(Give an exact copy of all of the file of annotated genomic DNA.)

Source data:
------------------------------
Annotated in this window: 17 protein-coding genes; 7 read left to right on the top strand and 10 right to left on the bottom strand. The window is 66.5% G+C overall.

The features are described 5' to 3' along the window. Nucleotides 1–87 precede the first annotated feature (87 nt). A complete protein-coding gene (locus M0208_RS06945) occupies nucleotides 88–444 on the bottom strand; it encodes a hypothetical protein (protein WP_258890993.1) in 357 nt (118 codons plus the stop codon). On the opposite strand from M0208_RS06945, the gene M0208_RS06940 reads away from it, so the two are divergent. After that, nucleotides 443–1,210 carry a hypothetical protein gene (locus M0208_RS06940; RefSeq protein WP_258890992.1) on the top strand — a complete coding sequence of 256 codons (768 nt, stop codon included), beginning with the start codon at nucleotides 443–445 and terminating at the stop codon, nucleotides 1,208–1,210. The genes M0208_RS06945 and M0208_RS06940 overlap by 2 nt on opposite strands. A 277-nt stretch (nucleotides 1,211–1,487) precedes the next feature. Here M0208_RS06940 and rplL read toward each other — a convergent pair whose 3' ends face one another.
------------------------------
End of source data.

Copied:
Annotated in this window: 17 protein-coding genes; 7 read left to right on the top strand and 10 right to left on the bottom strand. The window is 66.5% G+C overall.

The features are described 5' to 3' along the window. Nucleotides 1–87 precede the first annotated feature (87 nt). A complete protein-coding gene (locus M0208_RS06945) occupies nucleotides 88–444 on the bottom strand; it encodes a hypothetical protein (protein WP_258890993.1) in 357 nt (118 codons plus the stop codon). On the opposite strand from M0208_RS06945, the gene M0208_RS06940 reads away from it, so the two are divergent. After that, nucleotides 443–1,210 carry a hypothetical protein gene (locus M0208_RS06940; RefSeq protein WP_258890992.1) on the top strand — a complete coding sequence of 256 codons (768 nt, stop codon included), beginning with the start codon at nucleotides 443–445 and terminating at the stop codon, nucleotides 1,208–1,210. The genes M0208_RS06945 and M0208_RS06940 overlap by 2 nt on opposite strands. A 277-nt stretch (nucleotides 1,211–1,487) precedes the next feature. Here M0208_RS06940 and rplL read toward each other — a convergent pair whose 3' ends face one another.